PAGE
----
At the end of this delightful tale, the artist removes the paper note from the pigeon's leg to find that it says, simply, "Yes." The homing pigeon, seen for only the second time in the book, seems to approve.
 
 
 
 
 
David Macaulay
Angelo Cleared Away the Tangle of Sticks and Feathers 2002
Illustration for Angelo
Ink and marker on paper
Collection of the artist
 
David Macaulay describes himself as a "sentimental guy" who occasionally indulges in a good cry at the movies, but the subject of human emotion had not been a central theme in the artist's work until he created Angelo. Set in his beloved city of Rome, this poignant work tells the tale of an enduring friendship between a extraordinary pigeon named Sylvia and the elderly Italian craftsman who becomes her reluctant savior.
 
About to embark on the restoration of the façade of a once-glorious church, Angelo is seen here clearing away the years of debris left behind by pigeons who nest in the building's nooks and crannies. As he sweeps away the tangle of sticks and feathers along the ledges, he discovers a wounded bird, whom he almost mistakes for an abandoned nest. The shift in emphasis from the nuts and bolts of the building process to the transformative power of enduring relationships speaks to his awareness of the passage of time and the importance of family and friends in the artist's own life.
 
 
David Macaulay
At First He Mistook Her for Another Abandoned Nest 2002
Illustration for Angelo
Ink and marker on paper
Collection of the artist
 
Coaxing her with the end of his broom, Angelo finds that the pigeon is unable to move, and decides to work around. The artist's expressive use of color and line throughout the book inspires our engagement with this gentle narrative. His illustrations seem infused with a terra cotta glow that reflects the story's Mediterranean setting.
 
 
David Macaulay
He Scooped the Helpless Creature Up in His Hat 2002
Illustration for Angelo
Ink and marker on paper
Collection of the artist
 
Seen together side by side in his book, these two illustrations portray Angelo's trip home with Sylvia from two diverse perspectives. In an image that is reminiscent of a treasure map, a clearly marked path leading from work to home is shown from above as it weaves its way through a clutter of Roman rooftops. On the right, humor and pathos are intertwined as Angelo heads for home with pigeon in hat, unaware of the commotion unfolding behind him on the crowded, cobblestone street.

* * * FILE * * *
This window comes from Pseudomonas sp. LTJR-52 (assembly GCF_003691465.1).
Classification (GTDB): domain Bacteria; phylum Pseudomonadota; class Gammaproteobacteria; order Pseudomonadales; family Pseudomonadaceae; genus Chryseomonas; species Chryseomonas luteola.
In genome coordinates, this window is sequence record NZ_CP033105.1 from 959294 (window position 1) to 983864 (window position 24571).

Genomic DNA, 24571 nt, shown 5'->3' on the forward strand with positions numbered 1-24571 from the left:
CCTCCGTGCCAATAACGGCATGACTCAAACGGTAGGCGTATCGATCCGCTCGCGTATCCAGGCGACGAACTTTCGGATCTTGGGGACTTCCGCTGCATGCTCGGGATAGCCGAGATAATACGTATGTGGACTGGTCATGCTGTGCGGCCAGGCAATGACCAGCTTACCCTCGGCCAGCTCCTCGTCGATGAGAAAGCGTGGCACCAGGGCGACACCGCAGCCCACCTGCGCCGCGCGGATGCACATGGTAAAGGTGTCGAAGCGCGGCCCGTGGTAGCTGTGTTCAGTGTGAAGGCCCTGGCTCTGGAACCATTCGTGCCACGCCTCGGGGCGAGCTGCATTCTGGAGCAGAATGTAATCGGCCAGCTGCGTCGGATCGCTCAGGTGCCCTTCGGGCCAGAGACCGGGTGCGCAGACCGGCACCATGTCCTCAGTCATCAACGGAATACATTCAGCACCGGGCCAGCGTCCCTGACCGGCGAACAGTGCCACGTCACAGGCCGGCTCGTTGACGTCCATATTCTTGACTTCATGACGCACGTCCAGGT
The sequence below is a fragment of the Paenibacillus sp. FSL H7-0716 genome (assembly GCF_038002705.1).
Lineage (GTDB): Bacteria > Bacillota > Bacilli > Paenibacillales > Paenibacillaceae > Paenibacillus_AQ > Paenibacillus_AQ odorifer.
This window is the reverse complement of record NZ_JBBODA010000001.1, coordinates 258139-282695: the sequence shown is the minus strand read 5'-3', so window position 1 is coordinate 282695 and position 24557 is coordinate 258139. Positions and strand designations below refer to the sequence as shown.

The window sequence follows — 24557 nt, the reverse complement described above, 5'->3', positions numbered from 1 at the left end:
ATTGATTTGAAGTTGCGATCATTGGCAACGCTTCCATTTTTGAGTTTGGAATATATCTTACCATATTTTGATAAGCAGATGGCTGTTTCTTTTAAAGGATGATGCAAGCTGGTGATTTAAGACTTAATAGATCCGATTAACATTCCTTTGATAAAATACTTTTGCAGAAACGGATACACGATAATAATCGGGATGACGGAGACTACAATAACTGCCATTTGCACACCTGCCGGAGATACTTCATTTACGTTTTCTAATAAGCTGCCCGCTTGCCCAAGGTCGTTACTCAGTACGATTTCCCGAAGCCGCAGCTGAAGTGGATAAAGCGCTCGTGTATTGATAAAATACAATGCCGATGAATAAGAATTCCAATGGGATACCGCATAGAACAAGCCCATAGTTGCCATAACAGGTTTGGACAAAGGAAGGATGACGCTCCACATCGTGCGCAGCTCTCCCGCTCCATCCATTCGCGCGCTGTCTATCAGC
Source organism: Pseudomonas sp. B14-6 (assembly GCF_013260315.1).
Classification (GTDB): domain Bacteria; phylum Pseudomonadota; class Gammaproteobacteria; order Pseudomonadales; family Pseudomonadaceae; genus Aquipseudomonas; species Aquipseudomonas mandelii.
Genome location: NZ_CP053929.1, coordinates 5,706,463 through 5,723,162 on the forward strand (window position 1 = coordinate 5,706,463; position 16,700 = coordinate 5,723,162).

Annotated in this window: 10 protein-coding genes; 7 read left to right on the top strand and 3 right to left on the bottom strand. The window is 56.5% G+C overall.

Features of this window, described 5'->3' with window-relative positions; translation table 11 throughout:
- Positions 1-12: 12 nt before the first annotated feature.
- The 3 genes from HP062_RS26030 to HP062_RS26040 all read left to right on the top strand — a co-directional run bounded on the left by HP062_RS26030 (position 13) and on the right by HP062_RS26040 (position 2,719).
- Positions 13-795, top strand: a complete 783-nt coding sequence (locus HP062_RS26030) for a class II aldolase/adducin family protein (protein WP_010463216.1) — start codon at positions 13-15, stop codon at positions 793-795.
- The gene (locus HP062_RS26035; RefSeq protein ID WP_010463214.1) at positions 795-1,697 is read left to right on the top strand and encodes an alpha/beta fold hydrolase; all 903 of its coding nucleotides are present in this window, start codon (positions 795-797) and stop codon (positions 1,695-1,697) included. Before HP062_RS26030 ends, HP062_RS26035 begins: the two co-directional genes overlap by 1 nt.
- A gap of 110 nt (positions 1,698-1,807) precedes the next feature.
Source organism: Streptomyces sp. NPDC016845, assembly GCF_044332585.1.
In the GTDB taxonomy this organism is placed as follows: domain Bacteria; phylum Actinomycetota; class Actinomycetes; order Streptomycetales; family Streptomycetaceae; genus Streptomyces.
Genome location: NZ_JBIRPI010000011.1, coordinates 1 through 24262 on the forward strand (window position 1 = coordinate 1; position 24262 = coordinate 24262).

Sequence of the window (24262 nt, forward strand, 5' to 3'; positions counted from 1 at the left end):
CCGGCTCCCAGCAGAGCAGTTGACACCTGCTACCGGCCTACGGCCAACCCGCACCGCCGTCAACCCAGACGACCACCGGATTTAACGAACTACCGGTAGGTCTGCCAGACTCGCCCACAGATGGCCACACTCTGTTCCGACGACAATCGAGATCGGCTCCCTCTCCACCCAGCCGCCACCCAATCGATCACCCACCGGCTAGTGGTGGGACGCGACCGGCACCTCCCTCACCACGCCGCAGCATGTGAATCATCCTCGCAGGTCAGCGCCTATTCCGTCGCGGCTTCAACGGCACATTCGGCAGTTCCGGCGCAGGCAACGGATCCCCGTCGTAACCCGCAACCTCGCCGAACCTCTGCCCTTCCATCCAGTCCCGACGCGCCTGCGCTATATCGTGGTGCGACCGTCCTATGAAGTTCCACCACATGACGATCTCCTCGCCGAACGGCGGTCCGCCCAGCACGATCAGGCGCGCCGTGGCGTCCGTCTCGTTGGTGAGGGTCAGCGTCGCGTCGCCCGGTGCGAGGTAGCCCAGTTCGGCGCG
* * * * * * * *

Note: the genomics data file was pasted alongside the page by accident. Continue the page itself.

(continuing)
David Macaulay
But You Sleep on the Terrace 2002
Illustration for Angelo
Ink and marker on paper
Collection of the artist
 
 
Begrudgingly at first, Angelo brings Sylvia home to recuperate. He intends for her to sleep on the terrace, but a hungry cat waits on a rooftop nearby, cleaning its paws. Humor and ingenuity abound in David Macaulay's illustration of a makeshift hospital bed for the sick bird. Bandaged from head to tail, the patient receives water through a straw propped up by pencils. Metal washers serve as weights that elevate her broken leg, and a photograph pinned to the wall provides a comforting reminder of home.
 
 
David Macaulay
She Would Stop By and Watch Angelo Work 2002
Illustration for Angelo
Ink and marker on paper
Collection of the artist
 
Seen here in the foreground, Sylvia has regained her health, and stops by to see Angelo at work on the scaffolding in the distance. As months pass, she notices that he is slowing down, taking longer to mix his stucco than before.
 
 
David Macaulay
She Saw That for the First Time in Months He Was Happy 2002
Studies for Angelo
Mixed media on paper
Collection of the artist
 
These moving drawings illustrate beautifully the deep affection that Angelo and Sylvia came to feel for each other. As the story nears its end, Angelo confronts his own mortality and worries for the bird's future after he is gone. His provision for her was one that would endure for generations to come. Between the cherubs in the highest reaches of the church's façade, he lovingly built a nest made of stucco that could never be swept away. David Macaulay experimented with color, line and composition in these studies, which were eventually rejected as too sentimental. The final piece, which was not available for exhibition, can be seen on page forty-one in the book. Take a few moments to compare and contrast these studies with the image in the book, and consider the choices that the artist made.
 
 
David Macaulay
The Pigeons Come for Angelo 2002
Study for Angelo
Ink on paper
Collection of the artist
 
David Macaulay's architectural books emphasize the long-term commitment that craftsmen make to the projects they undertake. The heroes of his stories do not necessarily live to see their work unveiled. In this tale, Angelo passes away "amid a tangle of sticks and feathers" before the scaffolding has been removed from his final, triumphant restoration. His legacy is evident, however. In the last image of the book, Sylvia and two small chicks look out over the city of Rome from the stucco nest that Angelo built for them.
 
The artist experimented with several potential endings for Angelo that were eventually rejected. One such scenario is seen here as Angelo reaches toward the heavens, awaiting the embrace of the pigeons, who take him away at the end of his life.
 
 

Wall and label text from the exhibition:

Introduction
Big Ideas! Looking at Architecture with David Macaulay
Building Ship: The Artist's Process
 

Exhibition checklist

Back to first page


Visit the Table of Contents for Resource Library Magazine for thousands of articles and essays on American art, calendars, and much more.

Copyright 2003, 2004 Traditional Fine Arts Organization, Inc., an Arizona nonprofit corporation. All rights reserved.